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The Jewish Heroes of Warsaw

The Afterlife of the Revolt

Avinoam J. Patt

Jewish Studies, Holocaust, Polish History

Printed Paper Cased
Available May 2021
ISBN: 9780814345160
Pages: 496 Size: 6x9
Illustrations: 31 black-and-white images
$94.99
Paperback
Available May 2021
ISBN: 9780814348352
Pages: 496 Size: 6x9
Illustrations: 31 black-and-white images
$46.99
eBOOK
Available May 2021
ISBN: 9780814345177

The Jewish Heroes of Warsaw: The Afterlife of the Revolt by Avinoam J. Patt analyzes how the heroic saga of the Warsaw Ghetto Uprising was mythologized in a way that captured the attention of Jews around the world, allowing them to imagine what it might have been like to be there, engaged in the struggle against the Nazi oppressor. The timing of the uprising, coinciding with the transition to memorialization and mourning, solidified the event as a date to remember both the heroes and the martyrs of Warsaw, and of European Jewry more broadly.

The Jewish Heroes of Warsaw includes nine chapters. Chapter 1 includes a brief history of Warsaw from 1939 to 1943, including the creation of the ghetto and the development of the Jewish underground. Chapter 2 examines how the uprising was reported, interpreted, and commemorated in the first year after the revolt. Chapter 3 concerns the desire for first-person accounts of the fighters. Chapter 4 examines the ways the uprising was seized upon by Jewish communities around the world as evidence that Jews had joined the struggle against fascism and utilized as a prism for memorializing the destruction of European Jewry. Chapter 5 analyzes how memory of the uprising was mobilized by the Zionist movement, even as it debated how to best incorporate the doomed struggle of Warsaw’s Jews into the Zionist narrative.Chapter 6 explores the aftermath of the war as survivors struggled to come to terms with the devastation around them. Chapter 7 studies how the testimonies of three surviving ghetto fighters present a fascinating case to examine the interaction between memory, testimony, politics, and history. Chapter 8 analyzes literary and artistic works, including Jacob Pat’s Ash un Fayer, Marie Syrkin, Blessed is the Match, and Natan Rapoport’s Monument to the Ghetto Fighters, among others.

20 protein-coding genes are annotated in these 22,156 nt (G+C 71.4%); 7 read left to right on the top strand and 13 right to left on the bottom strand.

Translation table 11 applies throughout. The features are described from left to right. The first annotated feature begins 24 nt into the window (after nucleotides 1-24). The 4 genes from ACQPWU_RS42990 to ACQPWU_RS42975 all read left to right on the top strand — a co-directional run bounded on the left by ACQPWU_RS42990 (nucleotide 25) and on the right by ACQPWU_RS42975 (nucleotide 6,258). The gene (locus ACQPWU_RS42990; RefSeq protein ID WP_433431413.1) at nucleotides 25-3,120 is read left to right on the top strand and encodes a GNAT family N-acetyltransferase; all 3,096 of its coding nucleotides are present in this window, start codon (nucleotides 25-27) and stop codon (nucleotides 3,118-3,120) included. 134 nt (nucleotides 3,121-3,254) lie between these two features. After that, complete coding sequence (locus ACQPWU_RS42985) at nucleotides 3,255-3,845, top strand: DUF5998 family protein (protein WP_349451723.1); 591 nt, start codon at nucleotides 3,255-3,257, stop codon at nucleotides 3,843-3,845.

As this book demonstrates, the revolt itself, while described as a "revolution in Jewish history," did little to change the existing modes for Jewish understanding of events. Students and scholars of modern Jewish history, Holocaust studies, and European studies will find great value in this detail-oriented study.

Avinoam J. Patt is the Doris and Simon Konover Professor of Judaic Studies and director of the Center for Judaic Studies and Contemporary Jewish Life at the University of Connecticut. He is the author of Finding Home and Homeland: Jewish Youth and Zionism in the Aftermath of the Holocaust (Wayne State University Press, 2009) and co-editor of a new volume Laughter After: Humor and the Holocaust (Wayne State University Press, 2020).